Imagine my surprise to find the unit contained only stacks of boxes filled with old clothes, albums filled with black and white photographs, a couple of tables with missing legs and a heavily chipped dresser sans mirror.  There was also a chair pulled up to the dresser that looked as if it had been utilized as a port-a-potty catering to every raccoon, squirrel, and flock of birds in the tri-state area.  There was definitely no tortured soul hog-tied and crying in a corner, but there was an abundance of dust and cobwebs everywhere on everything in the unit.  It became clear to me that tote woman had not come into this unit for several months, at a minimum.  So, why carry the key around and not go into the unit?  Why protect that $5.00 bag as if it contained the Hope diamond?  Why…

Well, no sense agonizing over the habits of a stranger, however odd they might be.  I managed to brush all the crap off the chair so I could sit and have some coffee.  It does get chilly in these units at night.  Oh, sorry, I think I already mentioned that.  See, when the light was on, it felt a bit warmer, but after the bulb burned out awhile ago, the temperature seems to have been steadily dropping.  I’m sure that’s my imagination though.  I mean, how cold could it possibly get since no air can get in.  Oh yeah, I forgot about that.  They seal up real tight once the door is pulled down and locked.  The office here usually opens at noon on Mondays, but with this being a holiday weekend, no one will be in there until noon on Tuesday.  I have no doubt my tote woman will be their first customer when they open so she can get a replacement key for this unit.  I’m certain she’ll feel guilty about neglecting it for so long and will want to pop in and clean the place up.

I probably shouldn’t have drank all that coffee in one sitting.  I wonder if there might be an old bowl or pot in one of those boxes I could use to relieve myself.  Coffee goes right through me, you see.  I think instead I’ll just try to think about something else, or feel around for a bit of air that might possibly be coming in from the outside to help me forget about having to use the bathroom.  There is no way I’m going to rifle through someone else’s personal items.  After all, as I’m sure I’ve already pointed out to you, I hold other people’s privacy sacred.  I am no Prying Priscilla.

Friday, February 27, 2015

Be Home Before Midnight - Week 9 of 52round2


“Mommy and Daddy, it’s so wonderful.  Today is the day we are going on our field trip.  You remember, don’t you?  You signed the paper and said I could go.  I just can’t wait.  We are going to leave school on a special bus to go eat lunch at a restaurant and then we are going to go to the museum.  This is going to be so super because we will get to see all the mummies and stuff.  It’s going to be so fun.  Remember, you don’t have to pick me up at school either because the special bus will drop me off right in front of our house.”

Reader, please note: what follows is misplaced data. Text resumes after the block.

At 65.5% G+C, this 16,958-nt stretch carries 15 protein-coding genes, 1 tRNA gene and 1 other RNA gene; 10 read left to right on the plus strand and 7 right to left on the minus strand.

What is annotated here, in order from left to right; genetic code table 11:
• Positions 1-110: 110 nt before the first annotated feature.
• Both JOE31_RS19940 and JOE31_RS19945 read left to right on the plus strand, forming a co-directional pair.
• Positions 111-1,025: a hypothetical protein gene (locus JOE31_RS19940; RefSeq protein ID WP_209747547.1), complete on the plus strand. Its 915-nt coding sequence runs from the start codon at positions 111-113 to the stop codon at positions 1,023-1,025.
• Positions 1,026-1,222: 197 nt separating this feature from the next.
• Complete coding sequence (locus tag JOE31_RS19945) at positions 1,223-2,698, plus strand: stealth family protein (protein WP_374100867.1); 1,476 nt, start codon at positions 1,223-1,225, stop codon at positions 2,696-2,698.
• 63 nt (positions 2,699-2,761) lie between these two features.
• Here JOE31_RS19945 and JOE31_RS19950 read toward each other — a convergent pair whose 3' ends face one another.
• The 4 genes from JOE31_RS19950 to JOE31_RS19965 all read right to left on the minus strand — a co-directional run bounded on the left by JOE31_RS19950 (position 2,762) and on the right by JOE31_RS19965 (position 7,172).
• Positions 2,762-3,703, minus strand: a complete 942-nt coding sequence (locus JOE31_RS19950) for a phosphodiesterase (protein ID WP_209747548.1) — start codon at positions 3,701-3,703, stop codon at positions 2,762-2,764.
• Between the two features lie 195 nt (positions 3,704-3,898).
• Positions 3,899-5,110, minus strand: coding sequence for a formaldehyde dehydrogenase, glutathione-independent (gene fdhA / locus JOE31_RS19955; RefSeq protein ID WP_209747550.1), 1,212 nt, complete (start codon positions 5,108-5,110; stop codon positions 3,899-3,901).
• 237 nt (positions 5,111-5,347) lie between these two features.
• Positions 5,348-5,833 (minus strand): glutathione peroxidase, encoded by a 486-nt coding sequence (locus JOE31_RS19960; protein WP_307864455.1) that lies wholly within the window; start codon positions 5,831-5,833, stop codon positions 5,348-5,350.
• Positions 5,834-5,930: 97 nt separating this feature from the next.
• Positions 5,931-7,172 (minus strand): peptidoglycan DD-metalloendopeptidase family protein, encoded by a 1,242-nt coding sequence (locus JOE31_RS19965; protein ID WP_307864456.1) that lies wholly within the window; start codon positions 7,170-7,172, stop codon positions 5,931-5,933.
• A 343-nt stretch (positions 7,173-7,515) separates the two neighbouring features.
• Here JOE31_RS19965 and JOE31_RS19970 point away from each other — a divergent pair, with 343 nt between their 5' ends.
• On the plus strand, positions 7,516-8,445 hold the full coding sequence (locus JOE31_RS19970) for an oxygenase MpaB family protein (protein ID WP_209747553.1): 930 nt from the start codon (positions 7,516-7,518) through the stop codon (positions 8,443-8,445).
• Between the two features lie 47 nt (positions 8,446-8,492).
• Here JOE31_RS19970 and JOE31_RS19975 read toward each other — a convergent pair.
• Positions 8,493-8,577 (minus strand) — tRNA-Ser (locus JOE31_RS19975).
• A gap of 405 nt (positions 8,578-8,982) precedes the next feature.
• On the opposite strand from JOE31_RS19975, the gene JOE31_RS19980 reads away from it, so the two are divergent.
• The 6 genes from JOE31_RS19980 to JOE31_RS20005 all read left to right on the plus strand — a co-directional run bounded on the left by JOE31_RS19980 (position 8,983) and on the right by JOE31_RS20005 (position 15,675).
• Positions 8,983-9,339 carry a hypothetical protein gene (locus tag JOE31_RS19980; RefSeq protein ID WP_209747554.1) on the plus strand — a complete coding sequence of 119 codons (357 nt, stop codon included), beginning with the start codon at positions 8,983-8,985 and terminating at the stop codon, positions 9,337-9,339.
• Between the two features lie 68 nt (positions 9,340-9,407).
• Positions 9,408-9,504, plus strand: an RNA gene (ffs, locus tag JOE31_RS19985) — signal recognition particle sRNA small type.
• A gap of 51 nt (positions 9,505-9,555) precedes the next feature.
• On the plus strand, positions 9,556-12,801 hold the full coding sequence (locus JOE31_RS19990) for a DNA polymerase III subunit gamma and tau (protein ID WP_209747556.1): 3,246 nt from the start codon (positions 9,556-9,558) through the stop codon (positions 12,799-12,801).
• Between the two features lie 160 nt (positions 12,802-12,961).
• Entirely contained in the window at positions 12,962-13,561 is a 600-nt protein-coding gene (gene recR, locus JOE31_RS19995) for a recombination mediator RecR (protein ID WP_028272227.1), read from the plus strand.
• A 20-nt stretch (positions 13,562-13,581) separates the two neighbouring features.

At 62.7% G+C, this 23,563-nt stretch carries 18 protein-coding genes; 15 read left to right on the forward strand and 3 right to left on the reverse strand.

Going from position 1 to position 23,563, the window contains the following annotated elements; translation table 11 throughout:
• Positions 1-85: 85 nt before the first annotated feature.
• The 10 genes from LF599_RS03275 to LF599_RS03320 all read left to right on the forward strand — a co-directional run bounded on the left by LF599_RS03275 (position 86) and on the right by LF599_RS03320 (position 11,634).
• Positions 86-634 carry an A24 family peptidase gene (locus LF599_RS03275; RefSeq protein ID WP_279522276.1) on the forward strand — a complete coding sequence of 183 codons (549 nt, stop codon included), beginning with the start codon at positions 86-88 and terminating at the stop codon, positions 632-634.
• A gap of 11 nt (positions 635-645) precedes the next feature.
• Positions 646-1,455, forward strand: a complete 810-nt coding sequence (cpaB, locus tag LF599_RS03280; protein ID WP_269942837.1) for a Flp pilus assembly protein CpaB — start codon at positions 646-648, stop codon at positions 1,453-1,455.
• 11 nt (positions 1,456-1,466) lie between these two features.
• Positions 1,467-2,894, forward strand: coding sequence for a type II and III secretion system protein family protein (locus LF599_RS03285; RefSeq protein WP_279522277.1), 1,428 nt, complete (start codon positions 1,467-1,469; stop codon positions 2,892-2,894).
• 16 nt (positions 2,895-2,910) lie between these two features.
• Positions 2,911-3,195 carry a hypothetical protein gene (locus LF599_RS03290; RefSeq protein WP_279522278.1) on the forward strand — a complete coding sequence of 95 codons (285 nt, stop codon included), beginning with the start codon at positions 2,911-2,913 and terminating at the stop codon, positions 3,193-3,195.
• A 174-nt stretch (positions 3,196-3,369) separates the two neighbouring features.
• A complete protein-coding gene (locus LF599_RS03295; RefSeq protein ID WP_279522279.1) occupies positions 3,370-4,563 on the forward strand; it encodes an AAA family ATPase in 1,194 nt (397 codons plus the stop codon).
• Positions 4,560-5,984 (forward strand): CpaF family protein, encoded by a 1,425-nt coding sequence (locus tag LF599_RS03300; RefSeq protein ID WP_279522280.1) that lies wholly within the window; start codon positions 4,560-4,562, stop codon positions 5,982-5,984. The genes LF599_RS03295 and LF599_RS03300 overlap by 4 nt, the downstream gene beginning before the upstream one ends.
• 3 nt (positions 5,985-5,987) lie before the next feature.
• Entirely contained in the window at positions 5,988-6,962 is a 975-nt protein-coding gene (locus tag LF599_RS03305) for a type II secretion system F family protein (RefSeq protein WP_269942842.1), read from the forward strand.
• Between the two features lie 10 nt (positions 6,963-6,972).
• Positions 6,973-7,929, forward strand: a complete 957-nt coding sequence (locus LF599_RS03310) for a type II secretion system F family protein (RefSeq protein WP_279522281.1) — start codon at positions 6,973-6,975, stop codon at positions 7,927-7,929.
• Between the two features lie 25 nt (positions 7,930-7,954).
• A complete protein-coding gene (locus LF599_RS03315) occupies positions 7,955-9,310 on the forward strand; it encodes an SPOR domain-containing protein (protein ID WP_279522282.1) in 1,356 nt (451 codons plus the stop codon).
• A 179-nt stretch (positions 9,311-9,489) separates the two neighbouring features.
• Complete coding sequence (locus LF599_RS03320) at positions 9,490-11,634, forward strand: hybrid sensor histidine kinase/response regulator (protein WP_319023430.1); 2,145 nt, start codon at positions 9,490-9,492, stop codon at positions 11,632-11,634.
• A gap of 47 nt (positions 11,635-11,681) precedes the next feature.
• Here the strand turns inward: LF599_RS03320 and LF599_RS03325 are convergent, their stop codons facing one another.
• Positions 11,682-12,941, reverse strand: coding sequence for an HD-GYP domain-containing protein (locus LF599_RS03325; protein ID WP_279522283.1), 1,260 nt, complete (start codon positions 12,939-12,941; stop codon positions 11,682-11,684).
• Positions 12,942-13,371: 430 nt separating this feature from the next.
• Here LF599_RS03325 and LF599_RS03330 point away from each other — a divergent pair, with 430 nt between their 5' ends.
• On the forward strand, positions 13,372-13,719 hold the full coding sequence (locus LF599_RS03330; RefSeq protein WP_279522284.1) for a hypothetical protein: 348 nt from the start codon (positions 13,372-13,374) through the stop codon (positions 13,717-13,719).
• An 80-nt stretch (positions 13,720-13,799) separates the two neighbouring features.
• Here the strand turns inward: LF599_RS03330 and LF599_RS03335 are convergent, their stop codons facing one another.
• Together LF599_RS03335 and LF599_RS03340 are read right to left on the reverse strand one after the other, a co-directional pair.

“Remember what Mommy told you, honey.  You absolutely, positively must be home by midnight.  You must be home and in your room and in your bed with the lights out by midnight.  You will remember that, won’t you?  It’s the most important thing you will ever have to remember.”

“Mommy is right, dear.  Daddy knows what’s best for his little girl too.  You absolutely, positively must be home and in your bed with the lights out by midnight.  Listen to Daddy, sweetie.  You must always follow this rule.”

“Mommy and Daddy, you are both so silly.  You are always telling me to be home by midnight.  I’m only in the second grade and of course, I’ll be home by midnight.  I’ll be home today at the same time I always get home from school.  I’ve got such a silly Mommy and Daddy.”


“Mommy and Daddy, it’s so wonderful.  Today is the day Janey’s mommy is picking us up from school and taking us to the park.  You remember that you said it would be alright.  Janey is my bestest friend ever in the whole entire world and you said her mommy was sweet and you knew she would take good care of me.  The park is so nice.  They have such a big playground and there is a man who sells hot dogs and ice cream.  You said I could have some if I didn’t eat too much and spoil my dinner.  I’ll just have one hot dog and a small ice cream bar and then play on the swings.  Janey’s mommy is going to bring me right home after so you won’t have to pick me up at her house.  It’s going to be so fun.”

“Remember what Mommy told you, honey.  You absolutely, positively must be home by midnight.  You must be home and in your room and in your bed with the lights out by midnight.  You will remember that, won’t you?  It’s the most important thing you will ever have to remember.”

“Mommy is right, dear.  Daddy knows what’s best for his little girl too.  You absolutely, positively must be home and in your bed with the lights out by midnight.  Listen to Daddy, sweetie.  You must always follow this rule.”

“Mommy and Daddy, you are both so silly.  You are always telling me to be home by midnight.  I’m only in the fourth grade and of course, I’ll be home by midnight.  I’ll be home today at the same time I always get home from school.  I’ve got such a silly Mommy and Daddy.”


“Mom and Dad, it’s so wonderful.  Today is the day of my first Girl Scout meeting after school.  I’m so excited about it and it’s going to be so much fun.  You know that Suzanne joined with me and she’s my best friend on the whole planet.  I’m so glad they started a troop in our town.  We can do projects for our neighborhoods and sell cookies and we get to wear these vests and earn badges.  After our meetings, we get to have snacks too, but won’t worry, I won’t spoil my dinner.  They said we are just going to have a small juice and a muffin.  Suzanne’s dad is going to drive us there after school and bring us home, so you don’t have to pick me up anywhere.”